Douglas McCauley works with tools like Global Fishing Watch to engage the public in the future of the oceans.
Douglas McCauley, a marine biologist at UC Santa Barbara, has been drawn to the ocean for as long as he can remember.
“In LA, where I grew up, you look one way and it’s concrete skyscrapers, then you look the other way, and there’s this giant wild playground” of the Pacific Ocean, he told me over the phone. “It was a natural attraction from an early age to get in it, understand it, eat from it, play in it, and eventually ‘science’ in it.”
As a teenager, McCauley got his sea legs as a deckhand on fishing boats based at the Port of Los Angeles, filleting fish for 50 cents apiece. Though he ultimately shifted to a scientific track, earning a PhD in biology from Stanford University, he still identifies with the perspective of fisheries.
“We want to protect biodiversity out in the ocean, but we also want to protect livelihoods,” he said. “A lot of the time, those things can be one and the same if you think over longer-term time horizons.”
From McCauley’s point-of-view, one of the best ways to strike a sustainable balance between various ocean interests is to keep marine science up to speed with cutting-edge technologies that can better inform policy. “I realized that I was just not getting enough of the picture, or solving enough of these problems, using traditional tools,” he said. That prompted him to pursue interdisciplinary projects in the tech sphere.
Along with his colleagues at the Benioff Ocean Initiative (BOI)—a UCSB-based collaboration between marine biologists, tech innovators, and citizen scientists—McCauley has helped develop numerous platforms to monitor threats to marine ecosystems.
One example is Global Fishing Watch, an interactive global map that tracks fishing vessels via onboard automatic identification systems (AIS) signals. Launched as a joint project between Oceana, SkyTruth, and Google, the service enables anyone to keep tabs on commercial fishing vessels across the world. McCauley, a research partner on Global Fishing Watch, led a study in Science that outlined how this approach could mitigate overfishing, illegal fishing, and other dangers to vulnerable marine species.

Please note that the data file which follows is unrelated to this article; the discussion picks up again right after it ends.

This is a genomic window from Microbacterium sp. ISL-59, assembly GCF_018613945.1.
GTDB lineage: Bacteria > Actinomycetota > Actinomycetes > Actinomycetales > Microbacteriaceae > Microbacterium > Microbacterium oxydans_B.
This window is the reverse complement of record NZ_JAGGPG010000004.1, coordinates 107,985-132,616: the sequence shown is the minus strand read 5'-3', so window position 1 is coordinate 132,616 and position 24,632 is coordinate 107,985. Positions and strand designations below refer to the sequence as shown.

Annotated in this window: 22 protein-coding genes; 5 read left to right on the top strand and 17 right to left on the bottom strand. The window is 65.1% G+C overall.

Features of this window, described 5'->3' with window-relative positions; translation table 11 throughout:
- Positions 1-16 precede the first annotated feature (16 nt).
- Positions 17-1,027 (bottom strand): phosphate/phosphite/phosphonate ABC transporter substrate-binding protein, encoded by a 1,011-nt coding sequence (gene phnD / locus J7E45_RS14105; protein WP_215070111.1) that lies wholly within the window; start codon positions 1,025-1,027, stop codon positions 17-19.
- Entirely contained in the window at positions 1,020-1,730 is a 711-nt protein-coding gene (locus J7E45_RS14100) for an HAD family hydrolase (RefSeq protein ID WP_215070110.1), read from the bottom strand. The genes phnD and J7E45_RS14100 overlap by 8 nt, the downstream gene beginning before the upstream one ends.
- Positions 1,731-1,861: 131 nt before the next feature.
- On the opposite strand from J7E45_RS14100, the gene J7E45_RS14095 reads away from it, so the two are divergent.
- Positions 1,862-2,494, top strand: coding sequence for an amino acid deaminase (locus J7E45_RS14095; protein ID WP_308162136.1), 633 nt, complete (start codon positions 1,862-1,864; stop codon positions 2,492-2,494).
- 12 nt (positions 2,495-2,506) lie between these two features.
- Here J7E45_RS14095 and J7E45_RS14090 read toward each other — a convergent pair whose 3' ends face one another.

GIF: Global Fishing Watch
In the same vein, his team has submitted a fishing watchdog app to the Wendy Schmidt XPRIZE for Ocean Health. They’ve also adapted these global mapping techniques to monitor emerging ocean industries, such as seabed mining. The webtool Deep Sea Mining Watch, developed by the Benioff Ocean Initiative and SkyTruth, exposes the immense stretches of seabed, much of which has never been explored, that are now being considered for resource extraction.
This panoptic view of ocean activity can be further bolstered with drones, aquatic robots, and virtual reality experiences, McCauley said, which could help the public make meaningful connections with marine life.
“If I could take every congressperson out for a dive with a blue whale, they would get it immediately,” he told me. Since such a congressional field trip is unlikely, VR encounters with the spectacular inhabitants of the ocean is the next best option, though McCauley emphasizes that these tools should be a supplement to real ocean exploration, not a replacement of it. There is no substitute for the thrill of being immersed in a wild marine environment, he said.
McCauley had this in mind recently, while swimming with his kindergarten-age son in the same Hawaiian reefs he studied during his graduate research. “He’s bobbing around with every bit of styrofoam strapped to him,” he said, “and he’s just totally amazed with this system. He loves it as much as I do.”
“But I’m also aware that in a short period of time, that very reef has bleached, and half of it is not alive anymore,” McCauley continued. “In one generation, I’m passing on an ecosystem that’s half-dead. That’s unacceptable. That can’t be the legacy that any of us leave to our kids.”
In spite of these bad omens, and the daunting challenges facing the future of the oceans, McCauley feels we are in an age of enormous opportunity for engaging people with marine wildlife in new ways, and energizing them to advocate for reducing pressures on ocean biodiversity.
“We have to make sure that what we’re doing in ocean science isn’t just an obituary that’s being written with increasingly high resolution,” he said. “I’m excited for the future of marine science, because it seems like younger generations are realizing that part of their job description is about finding new technologies, insights, and ways to use science to make a difference. That comes at a time when problems are greater than ever before.”
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